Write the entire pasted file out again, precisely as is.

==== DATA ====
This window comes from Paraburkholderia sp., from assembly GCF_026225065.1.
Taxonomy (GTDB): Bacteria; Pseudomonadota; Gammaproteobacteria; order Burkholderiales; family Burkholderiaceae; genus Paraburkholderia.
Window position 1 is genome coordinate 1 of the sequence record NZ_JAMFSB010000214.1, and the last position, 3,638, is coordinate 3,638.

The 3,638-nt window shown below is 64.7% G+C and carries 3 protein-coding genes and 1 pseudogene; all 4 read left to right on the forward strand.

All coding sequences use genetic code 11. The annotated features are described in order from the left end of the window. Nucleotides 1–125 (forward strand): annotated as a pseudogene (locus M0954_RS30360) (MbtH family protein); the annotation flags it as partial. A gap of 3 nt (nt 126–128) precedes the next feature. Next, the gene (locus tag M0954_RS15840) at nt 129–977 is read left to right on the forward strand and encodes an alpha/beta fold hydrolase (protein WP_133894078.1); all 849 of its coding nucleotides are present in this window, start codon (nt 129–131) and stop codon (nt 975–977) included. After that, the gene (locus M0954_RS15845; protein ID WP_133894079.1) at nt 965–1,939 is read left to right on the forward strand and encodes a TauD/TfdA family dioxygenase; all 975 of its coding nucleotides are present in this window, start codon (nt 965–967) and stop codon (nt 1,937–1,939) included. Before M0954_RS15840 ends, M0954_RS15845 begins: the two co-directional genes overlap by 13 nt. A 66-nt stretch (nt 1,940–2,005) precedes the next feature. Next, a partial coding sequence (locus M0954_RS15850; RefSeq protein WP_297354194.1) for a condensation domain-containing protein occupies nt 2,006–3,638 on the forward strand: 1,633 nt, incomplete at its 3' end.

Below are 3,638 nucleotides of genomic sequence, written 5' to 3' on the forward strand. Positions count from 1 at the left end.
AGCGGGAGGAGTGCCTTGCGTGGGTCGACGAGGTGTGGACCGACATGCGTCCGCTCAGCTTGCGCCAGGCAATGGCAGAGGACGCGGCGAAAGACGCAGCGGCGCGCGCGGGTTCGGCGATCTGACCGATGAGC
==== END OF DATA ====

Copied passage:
This window comes from Paraburkholderia sp., from assembly GCF_026225065.1.
Taxonomy (GTDB): Bacteria; Pseudomonadota; Gammaproteobacteria; order Burkholderiales; family Burkholderiaceae; genus Paraburkholderia.
Window position 1 is genome coordinate 1 of the sequence record NZ_JAMFSB010000214.1, and the last position, 3,638, is coordinate 3,638.

The 3,638-nt window shown below is 64.7% G+C and carries 3 protein-coding genes and 1 pseudogene; all 4 read left to right on the forward strand.

All coding sequences use genetic code 11. The annotated features are described in order from the left end of the window. Nucleotides 1–125 (forward strand): annotated as a pseudogene (locus M0954_RS30360) (MbtH family protein); the annotation flags it as partial. A gap of 3 nt (nt 126–128) precedes the next feature. Next, the gene (locus tag M0954_RS15840) at nt 129–977 is read left to right on the forward strand and encodes an alpha/beta fold hydrolase (protein WP_133894078.1); all 849 of its coding nucleotides are present in this window, start codon (nt 129–131) and stop codon (nt 975–977) included. After that, the gene (locus M0954_RS15845; protein ID WP_133894079.1) at nt 965–1,939 is read left to right on the forward strand and encodes a TauD/TfdA family dioxygenase; all 975 of its coding nucleotides are present in this window, start codon (nt 965–967) and stop codon (nt 1,937–1,939) included. Before M0954_RS15840 ends, M0954_RS15845 begins: the two co-directional genes overlap by 13 nt. A 66-nt stretch (nt 1,940–2,005) precedes the next feature. Next, a partial coding sequence (locus M0954_RS15850; RefSeq protein WP_297354194.1) for a condensation domain-containing protein occupies nt 2,006–3,638 on the forward strand: 1,633 nt, incomplete at its 3' end.

Below are 3,638 nucleotides of genomic sequence, written 5' to 3' on the forward strand. Positions count from 1 at the left end.
AGCGGGAGGAGTGCCTTGCGTGGGTCGACGAGGTGTGGACCGACATGCGTCCGCTCAGCTTGCGCCAGGCAATGGCAGAGGACGCGGCGAAAGACGCAGCGGCGCGCGCGGGTTCGGCGATCTGACCGATGAGC